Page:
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Chronic rhinosinusitis is diagnosed based on the presence of characteristic symptoms and objective evidence on physical examination or radiography. First-line treatment is nasal saline irrigation combined with intranasal corticosteroid sprays.
What is the optimal time to wait before prescribing antibiotics for acute rhinosinusitis, and which over-the-counter medications provide symptom relief in the meantime? Review guidelines and recommendations for one of the most common conditions that physicians treat in ambulatory care.
Sep 1, 2014 Issue
Intranasal Corticosteroids for Acute Bacterial Sinusitis [Cochrane for Clinicians]
Compared with patients not treated with intranasal corticosteroids, those who receive them have greater improvement or resolution of symptoms at two to three weeks, regardless of whether antibiotics are used. In a single head-to-head study, patients taking intranasal corticosteroids alone fared slig...
Approximately 6% to 7% of children presenting with respiratory symptoms have acute sinusitis. This practice guideline from the American Academy of Pediatrics (AAP), which updates the 2001 guideline, discusses diagnosis and management of acute bacterial sinusitis in children one to 18 years of age.
Mar 15, 2013 Issue
IDSA Releases Guidelines for Management of Acute Bacterial Rhinosinusitis [Practice Guidelines]
The Infectious Diseases Society of America (IDSA) has released a guideline for the management of acute bacterial rhinosinusitis in children and adults in the community or emergency department settings. Each recommendation includes a quality of evidence grade (i.e., strong or weak) and a strength-of-...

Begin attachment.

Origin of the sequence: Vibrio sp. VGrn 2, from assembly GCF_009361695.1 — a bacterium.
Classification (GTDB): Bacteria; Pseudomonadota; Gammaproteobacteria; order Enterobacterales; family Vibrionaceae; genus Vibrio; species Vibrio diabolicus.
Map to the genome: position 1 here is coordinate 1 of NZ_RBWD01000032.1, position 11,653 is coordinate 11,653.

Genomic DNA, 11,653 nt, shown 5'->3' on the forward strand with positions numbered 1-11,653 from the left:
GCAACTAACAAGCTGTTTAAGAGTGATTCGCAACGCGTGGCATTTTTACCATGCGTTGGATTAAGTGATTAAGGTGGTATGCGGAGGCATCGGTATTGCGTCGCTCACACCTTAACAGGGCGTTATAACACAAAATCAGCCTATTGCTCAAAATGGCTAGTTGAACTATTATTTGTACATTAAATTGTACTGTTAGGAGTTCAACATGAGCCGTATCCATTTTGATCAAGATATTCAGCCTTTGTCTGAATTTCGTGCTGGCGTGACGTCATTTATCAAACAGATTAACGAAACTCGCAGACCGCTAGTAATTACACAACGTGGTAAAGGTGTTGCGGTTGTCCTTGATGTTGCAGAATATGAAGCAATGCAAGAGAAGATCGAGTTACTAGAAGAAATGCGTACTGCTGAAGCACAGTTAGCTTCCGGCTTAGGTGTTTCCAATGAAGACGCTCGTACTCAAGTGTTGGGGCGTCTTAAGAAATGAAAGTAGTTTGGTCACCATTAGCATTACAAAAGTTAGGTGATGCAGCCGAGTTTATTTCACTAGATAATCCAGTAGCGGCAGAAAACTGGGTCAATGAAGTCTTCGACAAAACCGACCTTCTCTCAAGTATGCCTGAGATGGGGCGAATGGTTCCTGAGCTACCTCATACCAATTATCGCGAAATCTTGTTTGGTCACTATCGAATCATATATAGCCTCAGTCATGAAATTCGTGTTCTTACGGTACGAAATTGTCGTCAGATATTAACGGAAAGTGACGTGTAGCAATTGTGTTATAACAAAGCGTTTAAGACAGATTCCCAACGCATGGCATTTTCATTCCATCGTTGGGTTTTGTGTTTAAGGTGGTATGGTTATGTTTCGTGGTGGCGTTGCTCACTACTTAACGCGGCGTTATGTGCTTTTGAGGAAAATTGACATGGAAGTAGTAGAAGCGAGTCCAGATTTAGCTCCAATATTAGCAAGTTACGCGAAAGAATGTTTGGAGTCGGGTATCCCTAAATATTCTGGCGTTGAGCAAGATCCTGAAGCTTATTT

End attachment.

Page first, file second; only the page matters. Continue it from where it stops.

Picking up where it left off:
Rhinosinusitis is one of the most common conditions for which patients seek medical care. Subtypes of rhinosinusitis include acute, subacute, recurrent acute, and chronic. Acute rhinosinusitis is further specified as bacterial or viral. Most cases of acute rhinosinusitis are caused by viral infectio...
Although there is some evidence that antibiotics are effective in the treatment of acute uncomplicated sinusitis, this benefit is modest. Most patients with acute sinusitis improve within two weeks without antibiotics. The potential risk of adverse effects from antibiotics may outweigh the benefits of therapy.
What are the effects of treatments in persons with clinically diagnosed or radiologically or bacteriologically confirmed acute sinusitis?
Dec 1, 2007 Issue
Guidelines for the Diagnosis and Management of Rhinosinusitis in Adults [Practice Guidelines]
New guidelines from the American Academy of Otolaryngology—Head and Neck Surgery are aimed diagnosing and treating patients with uncomplicated rhinosinusitis.
Although most cases of acute rhinosinusitis are caused by viruses, acute bacterial rhinosinusitis is a fairly common complication. Even though most patients with acute rhinosinusitis recover promptly without it, antibiotic therapy should be considered in patients with prolonged or more severe sympto...